Bicycles have been used in combat all the way back to World War 1. French, British, Austrian and German troops all used bicycles for scouting, troop mobility and message delivery. During the Second World War, bikes also saw extensive service. Original footage of the Normandy Invasion on June 6, 1944 shows British troopers carrying bikes to the landing beaches while advancing under fire.
The RAF, RCAF and the American Army Air Force used bikes to efficiently move around airfields and travel the long distances from billets, to dispersal huts and to aircraft. Many surviving photographs and numerous primary source accounts, document the use of bicycles during the war. On its website, the Tangmere Aviation Museum recalls the story of RNZAF Flight Sergeant Jim Sheddan who tried to use a bike to navigate the Tangmere Airfield while stationed there with No. 486 Squadron in 1943. When Sheddan informed his fellow Kiwis that he intended to draw a bike from the equipment store, he was warned that the bike would soon be stolen and Sheddan would be on an expensive hook for the loss. Sheddan ignored the warning because he had already come up with a scheme to foil potential thieves. After securing the bike and signing for it, Sheddan acquired a supply of paint intended to discourage theft and leave no doubt as to whose bike was parked in front of his billet. Sheddan repainted the bike with a pink frame, red wheels, purple handlebars and blue and white spokes.
Sheddan was sure that no one would take a bike painted in such a manner but within just 24 hours, the bike was gone! Sheddan was never able to figure out who took the bike or how it was taken from the base. He believed that it was likely stripped down and repainted in the standard olive drab to blend in with all of the other bikes on station.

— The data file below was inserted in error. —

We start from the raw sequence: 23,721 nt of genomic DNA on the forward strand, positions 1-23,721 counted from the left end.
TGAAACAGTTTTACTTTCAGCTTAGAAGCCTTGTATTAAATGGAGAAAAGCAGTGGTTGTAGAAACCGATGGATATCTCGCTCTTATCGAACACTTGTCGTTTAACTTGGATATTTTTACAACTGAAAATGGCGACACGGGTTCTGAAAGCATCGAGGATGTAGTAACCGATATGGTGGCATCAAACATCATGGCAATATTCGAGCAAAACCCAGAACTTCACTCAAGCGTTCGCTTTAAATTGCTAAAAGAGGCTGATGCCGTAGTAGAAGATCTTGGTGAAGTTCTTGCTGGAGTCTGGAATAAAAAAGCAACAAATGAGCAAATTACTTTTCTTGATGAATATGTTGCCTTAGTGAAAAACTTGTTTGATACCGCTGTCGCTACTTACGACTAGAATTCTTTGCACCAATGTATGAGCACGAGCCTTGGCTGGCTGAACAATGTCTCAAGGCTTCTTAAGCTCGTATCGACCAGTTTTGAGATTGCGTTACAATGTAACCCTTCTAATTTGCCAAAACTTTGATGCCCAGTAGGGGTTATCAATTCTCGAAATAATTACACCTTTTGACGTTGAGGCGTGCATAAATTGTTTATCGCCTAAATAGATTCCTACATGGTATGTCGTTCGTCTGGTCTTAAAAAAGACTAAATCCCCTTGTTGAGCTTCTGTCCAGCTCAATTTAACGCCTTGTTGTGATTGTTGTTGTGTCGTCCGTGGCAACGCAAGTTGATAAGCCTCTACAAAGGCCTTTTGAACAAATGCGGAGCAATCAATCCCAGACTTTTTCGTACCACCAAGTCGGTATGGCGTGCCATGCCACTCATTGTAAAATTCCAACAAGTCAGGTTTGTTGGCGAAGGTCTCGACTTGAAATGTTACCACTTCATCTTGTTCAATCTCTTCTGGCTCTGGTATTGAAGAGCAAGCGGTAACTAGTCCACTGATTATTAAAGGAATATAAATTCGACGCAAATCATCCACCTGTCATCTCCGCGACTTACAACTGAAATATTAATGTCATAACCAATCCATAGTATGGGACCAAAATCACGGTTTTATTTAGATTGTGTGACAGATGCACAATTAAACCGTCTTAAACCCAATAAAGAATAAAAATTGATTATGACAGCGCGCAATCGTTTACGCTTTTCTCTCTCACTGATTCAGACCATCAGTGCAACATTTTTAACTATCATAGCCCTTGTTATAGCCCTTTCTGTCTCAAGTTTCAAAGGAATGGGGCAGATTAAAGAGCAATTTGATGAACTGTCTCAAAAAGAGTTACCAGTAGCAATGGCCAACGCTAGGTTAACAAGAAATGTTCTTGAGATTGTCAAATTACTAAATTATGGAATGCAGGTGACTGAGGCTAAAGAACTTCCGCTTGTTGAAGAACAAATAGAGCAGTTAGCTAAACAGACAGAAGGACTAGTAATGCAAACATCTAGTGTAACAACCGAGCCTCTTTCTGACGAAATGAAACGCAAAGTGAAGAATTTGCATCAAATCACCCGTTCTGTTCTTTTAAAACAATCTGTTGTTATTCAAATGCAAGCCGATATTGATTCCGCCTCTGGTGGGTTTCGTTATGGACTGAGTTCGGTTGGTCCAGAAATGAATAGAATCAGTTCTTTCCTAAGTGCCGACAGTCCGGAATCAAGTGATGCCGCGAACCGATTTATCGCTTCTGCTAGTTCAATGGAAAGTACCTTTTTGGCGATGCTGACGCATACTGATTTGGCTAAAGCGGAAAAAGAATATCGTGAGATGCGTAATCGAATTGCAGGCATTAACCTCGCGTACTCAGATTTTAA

In tribute to role of bicycles in helping the Allied air forces during the Second World War, I’ve posted a few photos from my collection that have never been published along with a great photo of a rack of restored wartime bikes credited to the Tangmere Aviation Museum (www.tangmere-museum.org.uk) in England.
Second World War photo of British aircrew wearing the War Service Blouse, otherwise known as the Battle Dress uniform. The men all wear Ditch whistles affixed to their neck clasps and have shoulder titles and brevet wings. Of particular interest, note the socks drying on the windows behind them.
American aircrew who served in the 392nd Bomb Group, 576th Squadron out of Wendling, UK taken during the war. On the left, is Lt. Dewitt A. Miller from Council Bluffs, Iowa, who served as a B-24 bombardier. He enlisted in May 1941. On his 14th mission, his aircraft, "Million$ Baby," was attacked by German fighters while on a bombing run against Kiel, Germany on January 4, 1944. A severe fire engulfed the aircraft and all crew were ordered to bale out. Four of Miller's fellow crewmen did not survive. Miller parachuted to safety and was captured and spent the rest of the war in a German POW camp. On the right, is Lt. Leo McDonald, a navigator who served with the 392nd Bomb Group. A note on the reverse indicates that this was taken in front of the officers club - likely at Wendling.
In this rare original photo of RAF ground crew on a bicycle leading pilots in a Scramble to thier aircraft at Biggin Hill. The photo was taken during the national air exercises conducted on August 8, 1939. These exercises were intended as a countrywide drill of British air defenses and involved more than 1,300 aircraft. The photo shows the pilots of No. 79 Squadron racing to their Hurricane MkI aircraft. Many of these pilots would soon be engaged in the Battle over France and the Battle of Britain. 544 RAF pilots would not survive the latter fight.
In this original photo dated July 24, 1942, Allied bicycle troops wave as an American B-17 bomber departs its base for a bombing run over Germany. The photo has an interesting history. The original caption indicated that the aircraft was "leaving a secret base in Ireland" to bomb Germany. Army censors corrected the caption and is sent out over the wire service as a plane leaving "an American bombing base in England on a bombing mission."